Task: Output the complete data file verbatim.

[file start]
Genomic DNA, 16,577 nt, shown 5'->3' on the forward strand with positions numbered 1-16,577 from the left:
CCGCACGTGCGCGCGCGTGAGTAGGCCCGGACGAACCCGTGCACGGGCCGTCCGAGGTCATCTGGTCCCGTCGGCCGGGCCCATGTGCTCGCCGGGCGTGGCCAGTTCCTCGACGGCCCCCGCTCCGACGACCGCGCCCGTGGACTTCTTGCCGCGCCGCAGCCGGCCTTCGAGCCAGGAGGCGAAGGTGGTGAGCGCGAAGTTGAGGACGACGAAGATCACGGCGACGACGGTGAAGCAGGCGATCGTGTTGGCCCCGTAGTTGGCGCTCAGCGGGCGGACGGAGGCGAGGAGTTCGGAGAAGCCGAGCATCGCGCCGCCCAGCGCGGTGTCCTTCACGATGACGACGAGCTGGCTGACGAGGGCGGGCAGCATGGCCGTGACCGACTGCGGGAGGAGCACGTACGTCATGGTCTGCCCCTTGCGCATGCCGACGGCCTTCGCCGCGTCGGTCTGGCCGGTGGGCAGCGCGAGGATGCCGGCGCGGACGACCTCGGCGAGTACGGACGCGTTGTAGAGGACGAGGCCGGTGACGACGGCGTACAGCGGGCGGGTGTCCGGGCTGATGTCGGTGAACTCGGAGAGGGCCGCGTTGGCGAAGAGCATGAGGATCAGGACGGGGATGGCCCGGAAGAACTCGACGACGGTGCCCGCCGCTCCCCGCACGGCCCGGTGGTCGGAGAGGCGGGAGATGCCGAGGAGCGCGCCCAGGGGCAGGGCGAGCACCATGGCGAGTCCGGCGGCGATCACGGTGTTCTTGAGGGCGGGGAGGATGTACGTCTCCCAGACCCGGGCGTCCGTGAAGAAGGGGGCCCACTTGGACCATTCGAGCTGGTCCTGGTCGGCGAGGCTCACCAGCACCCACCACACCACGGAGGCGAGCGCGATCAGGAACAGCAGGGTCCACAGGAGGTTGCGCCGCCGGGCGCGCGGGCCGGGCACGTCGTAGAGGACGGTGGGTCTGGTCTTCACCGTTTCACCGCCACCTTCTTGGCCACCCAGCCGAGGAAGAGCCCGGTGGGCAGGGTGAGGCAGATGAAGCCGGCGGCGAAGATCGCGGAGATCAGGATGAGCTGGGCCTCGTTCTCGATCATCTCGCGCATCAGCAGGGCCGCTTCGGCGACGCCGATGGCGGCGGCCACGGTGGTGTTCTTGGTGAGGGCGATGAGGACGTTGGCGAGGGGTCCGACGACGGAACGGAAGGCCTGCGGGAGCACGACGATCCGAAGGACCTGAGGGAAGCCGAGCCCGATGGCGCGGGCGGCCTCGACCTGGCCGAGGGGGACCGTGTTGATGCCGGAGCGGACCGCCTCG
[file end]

Genomic DNA, 16,577 nt, shown 5'->3' on the forward strand with positions numbered 1-16,577 from the left:
CCGCACGTGCGCGCGCGTGAGTAGGCCCGGACGAACCCGTGCACGGGCCGTCCGAGGTCATCTGGTCCCGTCGGCCGGGCCCATGTGCTCGCCGGGCGTGGCCAGTTCCTCGACGGCCCCCGCTCCGACGACCGCGCCCGTGGACTTCTTGCCGCGCCGCAGCCGGCCTTCGAGCCAGGAGGCGAAGGTGGTGAGCGCGAAGTTGAGGACGACGAAGATCACGGCGACGACGGTGAAGCAGGCGATCGTGTTGGCCCCGTAGTTGGCGCTCAGCGGGCGGACGGAGGCGAGGAGTTCGGAGAAGCCGAGCATCGCGCCGCCCAGCGCGGTGTCCTTCACGATGACGACGAGCTGGCTGACGAGGGCGGGCAGCATGGCCGTGACCGACTGCGGGAGGAGCACGTACGTCATGGTCTGCCCCTTGCGCATGCCGACGGCCTTCGCCGCGTCGGTCTGGCCGGTGGGCAGCGCGAGGATGCCGGCGCGGACGACCTCGGCGAGTACGGACGCGTTGTAGAGGACGAGGCCGGTGACGACGGCGTACAGCGGGCGGGTGTCCGGGCTGATGTCGGTGAACTCGGAGAGGGCCGCGTTGGCGAAGAGCATGAGGATCAGGACGGGGATGGCCCGGAAGAACTCGACGACGGTGCCCGCCGCTCCCCGCACGGCCCGGTGGTCGGAGAGGCGGGAGATGCCGAGGAGCGCGCCCAGGGGCAGGGCGAGCACCATGGCGAGTCCGGCGGCGATCACGGTGTTCTTGAGGGCGGGGAGGATGTACGTCTCCCAGACCCGGGCGTCCGTGAAGAAGGGGGCCCACTTGGACCATTCGAGCTGGTCCTGGTCGGCGAGGCTCACCAGCACCCACCACACCACGGAGGCGAGCGCGATCAGGAACAGCAGGGTCCACAGGAGGTTGCGCCGCCGGGCGCGCGGGCCGGGCACGTCGTAGAGGACGGTGGGTCTGGTCTTCACCGTTTCACCGCCACCTTCTTGGCCACCCAGCCGAGGAAGAGCCCGGTGGGCAGGGTGAGGCAGATGAAGCCGGCGGCGAAGATCGCGGAGATCAGGATGAGCTGGGCCTCGTTCTCGATCATCTCGCGCATCAGCAGGGCCGCTTCGGCGACGCCGATGGCGGCGGCCACGGTGGTGTTCTTGGTGAGGGCGATGAGGACGTTGGCGAGGGGTCCGACGACGGAACGGAAGGCCTGCGGGAGCACGACGATCCGAAGGACCTGAGGGAAGCCGAGCCCGATGGCGCGGGCGGCCTCGACCTGGCCGAGGGGGACCGTGTTGATGCCGGAGCGGACCGCCTCG